Writers Speak. Part II



We keep on publishing interviews with the winners of the Ruritania prize.

This time -- Adrian Markle. His short story "Swimming Lessons in the Adriatic" made him the 2nd winner. 

Full interview will be published in the issue 6 of Panel. 

Q: What’s your personal experience with Central and Eastern Europe? Did you live here or spend a long time here?

A: I’m originally from Canada, but I did an MA in creative writing in the UK, and when I graduated I had no idea what else to do. So I moved to Croatia, where my brother was living for medical school, and I lived there while I finished my ongoing projects and came up with a PhD proposal. Before then, and since then, I’ve also gone to Croatia for visits, holidays, writing retreats, etc. I eventually did that PhD at Exeter which meant moving back to the UK for several years, but I realized it’s Croatia that I consider my home away from Canada more than the UK, even if I can spend less time there.

Q: What do you think is the most important thing(s) any writer should keep in mind?

A: Many writers talk about writing as if it is an identity or a personality trait, and others talk about it as if it’s a or a gift or a talent, but actually I don’t think any of that is right. Romanticizing the craft hinders your ability to engage with it honestly, I think. Writing is a skill that you learn and practice like any other. And it’s also a job that you must treat like a job, and that includes forcing yourself to go to work. You can’t obsess about the magic of writing all the time, or you’ll never have anything else to talk about. And you can’t wait for inspiration or you’ll never get anything finished. Get up, get to work, finish work, and then get on with another element of your life. I guess afterward you’re allowed to look back at what a wonderful experience it had been, if you’re into that kind of thing, but in the moment I think you need to just do the work, and then when you’re done you need to do something else.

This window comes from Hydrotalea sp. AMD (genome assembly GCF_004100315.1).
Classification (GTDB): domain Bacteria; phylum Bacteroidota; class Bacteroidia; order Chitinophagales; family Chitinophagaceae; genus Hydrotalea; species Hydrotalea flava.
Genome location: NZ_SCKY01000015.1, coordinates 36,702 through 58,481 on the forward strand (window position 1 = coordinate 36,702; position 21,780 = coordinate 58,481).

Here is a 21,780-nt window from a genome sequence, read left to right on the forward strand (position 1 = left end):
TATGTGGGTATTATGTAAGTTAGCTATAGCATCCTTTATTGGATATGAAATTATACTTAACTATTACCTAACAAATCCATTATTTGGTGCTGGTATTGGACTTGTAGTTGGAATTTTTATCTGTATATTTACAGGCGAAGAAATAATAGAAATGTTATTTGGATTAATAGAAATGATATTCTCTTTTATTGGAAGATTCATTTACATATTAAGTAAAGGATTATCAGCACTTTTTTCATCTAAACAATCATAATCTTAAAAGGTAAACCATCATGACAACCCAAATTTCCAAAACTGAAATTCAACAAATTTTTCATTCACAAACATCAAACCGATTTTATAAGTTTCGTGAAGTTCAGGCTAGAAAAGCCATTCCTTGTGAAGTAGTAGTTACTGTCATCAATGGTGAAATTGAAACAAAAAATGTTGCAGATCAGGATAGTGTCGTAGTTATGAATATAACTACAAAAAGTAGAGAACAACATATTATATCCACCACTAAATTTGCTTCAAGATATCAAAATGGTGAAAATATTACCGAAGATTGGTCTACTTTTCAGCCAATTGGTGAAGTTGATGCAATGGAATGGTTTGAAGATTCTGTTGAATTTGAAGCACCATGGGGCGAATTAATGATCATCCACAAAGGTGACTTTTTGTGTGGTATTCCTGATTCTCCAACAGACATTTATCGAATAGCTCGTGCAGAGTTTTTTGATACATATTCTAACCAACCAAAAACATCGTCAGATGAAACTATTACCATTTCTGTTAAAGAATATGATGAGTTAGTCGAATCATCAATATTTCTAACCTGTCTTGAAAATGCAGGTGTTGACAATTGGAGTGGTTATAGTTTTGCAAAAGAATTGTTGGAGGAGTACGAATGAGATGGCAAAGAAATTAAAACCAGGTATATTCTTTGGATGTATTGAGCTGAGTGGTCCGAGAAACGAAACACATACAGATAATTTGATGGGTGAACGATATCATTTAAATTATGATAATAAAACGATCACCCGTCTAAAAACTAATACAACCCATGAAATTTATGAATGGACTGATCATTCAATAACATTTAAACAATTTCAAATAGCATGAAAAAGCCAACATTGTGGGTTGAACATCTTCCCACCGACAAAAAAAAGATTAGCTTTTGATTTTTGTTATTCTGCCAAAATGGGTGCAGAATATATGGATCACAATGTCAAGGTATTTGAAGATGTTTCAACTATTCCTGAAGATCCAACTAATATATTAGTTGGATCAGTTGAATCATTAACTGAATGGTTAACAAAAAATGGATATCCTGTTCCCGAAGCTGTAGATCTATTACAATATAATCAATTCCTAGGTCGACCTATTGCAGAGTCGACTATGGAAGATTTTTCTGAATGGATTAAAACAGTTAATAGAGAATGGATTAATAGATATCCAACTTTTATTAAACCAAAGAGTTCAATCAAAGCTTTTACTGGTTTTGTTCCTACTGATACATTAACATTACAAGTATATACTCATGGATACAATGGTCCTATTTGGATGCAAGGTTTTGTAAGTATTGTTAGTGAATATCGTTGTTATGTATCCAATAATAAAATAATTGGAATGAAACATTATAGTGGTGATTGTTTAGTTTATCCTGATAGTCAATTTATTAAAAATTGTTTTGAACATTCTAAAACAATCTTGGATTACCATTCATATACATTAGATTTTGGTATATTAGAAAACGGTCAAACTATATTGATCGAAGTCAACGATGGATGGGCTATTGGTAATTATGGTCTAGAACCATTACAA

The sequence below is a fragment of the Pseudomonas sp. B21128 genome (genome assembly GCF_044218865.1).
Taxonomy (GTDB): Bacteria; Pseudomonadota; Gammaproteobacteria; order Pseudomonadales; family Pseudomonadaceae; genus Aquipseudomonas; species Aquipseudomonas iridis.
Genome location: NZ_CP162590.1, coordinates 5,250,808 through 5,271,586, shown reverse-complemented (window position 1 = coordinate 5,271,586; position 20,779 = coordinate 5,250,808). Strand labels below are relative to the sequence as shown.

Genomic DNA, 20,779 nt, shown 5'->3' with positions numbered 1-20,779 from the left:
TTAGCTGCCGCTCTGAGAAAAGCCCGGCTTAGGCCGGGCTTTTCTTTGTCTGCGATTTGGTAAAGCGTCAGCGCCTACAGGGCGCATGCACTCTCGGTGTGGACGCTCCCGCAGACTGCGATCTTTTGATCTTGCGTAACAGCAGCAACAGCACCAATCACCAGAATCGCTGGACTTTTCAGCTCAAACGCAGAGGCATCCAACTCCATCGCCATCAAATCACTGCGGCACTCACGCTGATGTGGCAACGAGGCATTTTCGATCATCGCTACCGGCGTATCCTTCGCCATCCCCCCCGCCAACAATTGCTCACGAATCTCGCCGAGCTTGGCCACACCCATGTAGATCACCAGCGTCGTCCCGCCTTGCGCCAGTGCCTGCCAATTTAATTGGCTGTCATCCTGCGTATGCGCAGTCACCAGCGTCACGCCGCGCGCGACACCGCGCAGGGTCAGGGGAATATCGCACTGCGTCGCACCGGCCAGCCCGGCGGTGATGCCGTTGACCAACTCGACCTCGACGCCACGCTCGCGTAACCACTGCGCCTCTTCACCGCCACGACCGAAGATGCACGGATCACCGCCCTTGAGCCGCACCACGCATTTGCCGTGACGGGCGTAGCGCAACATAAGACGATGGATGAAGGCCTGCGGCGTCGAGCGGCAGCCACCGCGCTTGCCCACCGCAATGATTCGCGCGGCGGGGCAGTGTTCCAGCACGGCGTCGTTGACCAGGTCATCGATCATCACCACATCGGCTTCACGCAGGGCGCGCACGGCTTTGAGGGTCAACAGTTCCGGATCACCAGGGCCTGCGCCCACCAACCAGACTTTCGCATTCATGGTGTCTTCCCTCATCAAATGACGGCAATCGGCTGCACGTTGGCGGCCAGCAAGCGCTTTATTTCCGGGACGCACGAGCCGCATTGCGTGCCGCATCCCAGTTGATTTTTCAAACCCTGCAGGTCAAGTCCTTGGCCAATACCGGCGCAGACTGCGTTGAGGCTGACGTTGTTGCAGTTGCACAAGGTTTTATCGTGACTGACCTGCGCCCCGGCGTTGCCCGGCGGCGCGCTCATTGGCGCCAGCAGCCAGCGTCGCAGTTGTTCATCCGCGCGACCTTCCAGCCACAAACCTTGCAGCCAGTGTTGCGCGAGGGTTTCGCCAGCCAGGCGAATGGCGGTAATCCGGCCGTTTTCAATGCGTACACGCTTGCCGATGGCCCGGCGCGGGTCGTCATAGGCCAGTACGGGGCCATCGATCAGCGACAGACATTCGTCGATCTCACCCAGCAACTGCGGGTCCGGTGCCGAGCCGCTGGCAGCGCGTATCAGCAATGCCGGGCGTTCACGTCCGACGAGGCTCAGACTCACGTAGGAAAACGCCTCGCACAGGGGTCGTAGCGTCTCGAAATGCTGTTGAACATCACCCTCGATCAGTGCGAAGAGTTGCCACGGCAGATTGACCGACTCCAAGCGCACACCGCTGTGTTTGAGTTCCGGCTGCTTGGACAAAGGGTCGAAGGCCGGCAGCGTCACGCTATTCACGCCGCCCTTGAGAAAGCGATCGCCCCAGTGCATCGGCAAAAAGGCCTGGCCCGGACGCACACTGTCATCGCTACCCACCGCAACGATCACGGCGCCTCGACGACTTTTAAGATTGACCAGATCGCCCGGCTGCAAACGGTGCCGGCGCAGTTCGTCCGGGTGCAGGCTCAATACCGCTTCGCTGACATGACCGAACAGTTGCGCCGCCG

That seems to me like the only way to ensure that you have anything interesting to say and that you actually make the time to say it.

Q: What do you think has influenced you the most with your writing?

A: I’ve been influenced primarily by better writers who I’ve been lucky enough to have had the opportunity with. My unparalleled BA workshop group, who taught me all sorts of things but perhaps most importantly how to self-evaluate without the constant need to compare myself to others, and my BA, MA, and PhD teachers and supervisors who have been generous and encouraging with their feedback and guidance. And perhaps most importantly is my partner Eleanor Walsh, who is the best writer I know of and who alone has provided me more insight than I have learned anywhere else.

Q: Are there any books or stories you’ve found influenced you as a writer?

A: Patrick Lane’s Red Dog, Red Dog was a revelation to me and I think is the single best novel I’ve ever read. In terms of my understanding and appreciation of fiction, there’s a clear line between before and after I read that book. It still floats around in my mind as the example of what I’m trying yet failing to reach whenever I work on my own projects. And of course Eleanor Walsh, whose writing is so good it’s almost annoying.


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